Sunday, July 12, 2020

Emergency backcountry help comes from Irwin, SAR, EMS

The goal is activating 911 as soon as possible

From skiers and snowboarders to snowshoers, fat bikers and snowmobilers, the Crested Butte area backcountry is getting more crowded. On any given day during the holiday season, trailhead parking lots are overflowing and access trails are packed with a variety of users.

 

 

Given this increase in traffic it is only a matter of time and circumstance before accidents occur, and when those accidents do happen it is important that area users know the quickest route to calling for and accessing help, especially in areas that are frequently out of cell phone range.
Crested Butte Search and Rescue, the Crested Butte Ambulance and Emergency Services, other backcountry travelers and area guide operations may all provide help and assistance when things go sour far from home. However, knowing how and when to contact these groups is paramount.
Last Thursday, December 26, there was a snowmobile accident just northwest of the Irwin Y on Kebler Pass. A young man hit a tree at high speed and was knocked unconscious. A bystander witnessed the victim lying in the snow, and rather than traveling the approximately seven miles down Kebler to the trailhead to call for help, he opted to go about one mile up past Irwin Lake to the Irwin Movie Cabin, where Irwin staff were able to use a satellite phone to mobilize emergency service. The Irwin guide company also sent two of its employees to the accident site to access the situation and provide medical support.
“We were on top of Scarp Ridge with our guests when I received communication from our staff at the Movie Cabin that there had been an accident near the Y,” said Billy Rankin, director of guide operations for Irwin Guides. “We immediately sent Stu, our mechanic down to suss the scene out. Mike Barney, one of our guides and a certified Wilderness First Responder, was right behind him with medical gear and our rescue sled. When the victim came to he was confused and complaining of neck and arm pain. Mike took control of the scene, spinally immobilized the victim, loaded him onto the rescue sled and then evacuated him to the trailhead, where EMS was waiting.”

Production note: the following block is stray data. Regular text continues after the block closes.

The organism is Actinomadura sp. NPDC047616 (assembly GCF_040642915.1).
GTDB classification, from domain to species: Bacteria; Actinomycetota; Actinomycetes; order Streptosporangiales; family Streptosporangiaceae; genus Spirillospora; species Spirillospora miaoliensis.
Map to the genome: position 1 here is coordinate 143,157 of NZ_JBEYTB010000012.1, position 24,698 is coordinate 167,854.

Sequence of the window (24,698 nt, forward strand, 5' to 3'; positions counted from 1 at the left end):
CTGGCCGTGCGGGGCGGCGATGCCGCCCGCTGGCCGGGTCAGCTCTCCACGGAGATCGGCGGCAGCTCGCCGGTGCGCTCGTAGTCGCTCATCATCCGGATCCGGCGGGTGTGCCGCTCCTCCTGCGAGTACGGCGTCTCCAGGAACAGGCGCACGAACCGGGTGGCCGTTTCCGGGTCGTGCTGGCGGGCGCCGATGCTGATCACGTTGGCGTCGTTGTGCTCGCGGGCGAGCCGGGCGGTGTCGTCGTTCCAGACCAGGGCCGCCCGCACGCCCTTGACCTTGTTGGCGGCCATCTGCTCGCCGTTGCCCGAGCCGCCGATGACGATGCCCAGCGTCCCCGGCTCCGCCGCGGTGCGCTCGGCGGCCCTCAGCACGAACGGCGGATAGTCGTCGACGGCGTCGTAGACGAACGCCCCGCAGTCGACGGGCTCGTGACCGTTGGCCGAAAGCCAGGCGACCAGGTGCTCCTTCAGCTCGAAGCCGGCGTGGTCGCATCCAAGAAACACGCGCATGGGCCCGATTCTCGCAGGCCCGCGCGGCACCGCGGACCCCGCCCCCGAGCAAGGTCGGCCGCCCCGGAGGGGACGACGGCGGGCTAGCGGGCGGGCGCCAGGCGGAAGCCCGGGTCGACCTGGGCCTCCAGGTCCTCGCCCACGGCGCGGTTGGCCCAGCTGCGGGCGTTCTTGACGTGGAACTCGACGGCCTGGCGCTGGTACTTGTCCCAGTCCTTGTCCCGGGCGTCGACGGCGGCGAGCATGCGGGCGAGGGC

Crested Butte Ambulance and Emergency Services then transported the victim to the Gunnison Valley Hospital where he was evaluated. His injuries, which included damage to his cervical spine and a brain bleed, were determined significant and he was flown to Grand Junction for further treatment.
“Because we were nearby and able to both contact emergency medical services through activating 911 and quickly assist on scene, we were able to get the young man off the snow and into medical care sooner rather than later,” said Rankin. “Even though we are a private guide operation, we want people to know that we are out there serving the area as a resource. The Irwin Movie Cabin has communication capabilities, and we are often able act as first responders. In situations where we are closer than any other help or coverage, we are happy to activate help and to do whatever we can to assist the community.”
According to Rankin, Irwin Guides responds to about three or four accidents in the Kebler Pass/West Elk area each winter. These accidents can range from snowmobile crashes, to people getting lost or stuck, to avalanches.
“It’s a matter of safety that people know we’re out there,” Rankin said. “We have trained guides, communication capabilities in all weather, basic life support and rescue gear and often the ability to perform evacuations to the trailhead. Since we’re already out there, we can often respond faster than Search and Rescue, which can take some time to activate. In any situation the goal is to activate 911 as soon as possible.”

Check Also

Working it Out: Public use on private property—Part 1

Long-time Upper Loop trail segment goes offline. GB Loop extended By Katherine Nettles The upper …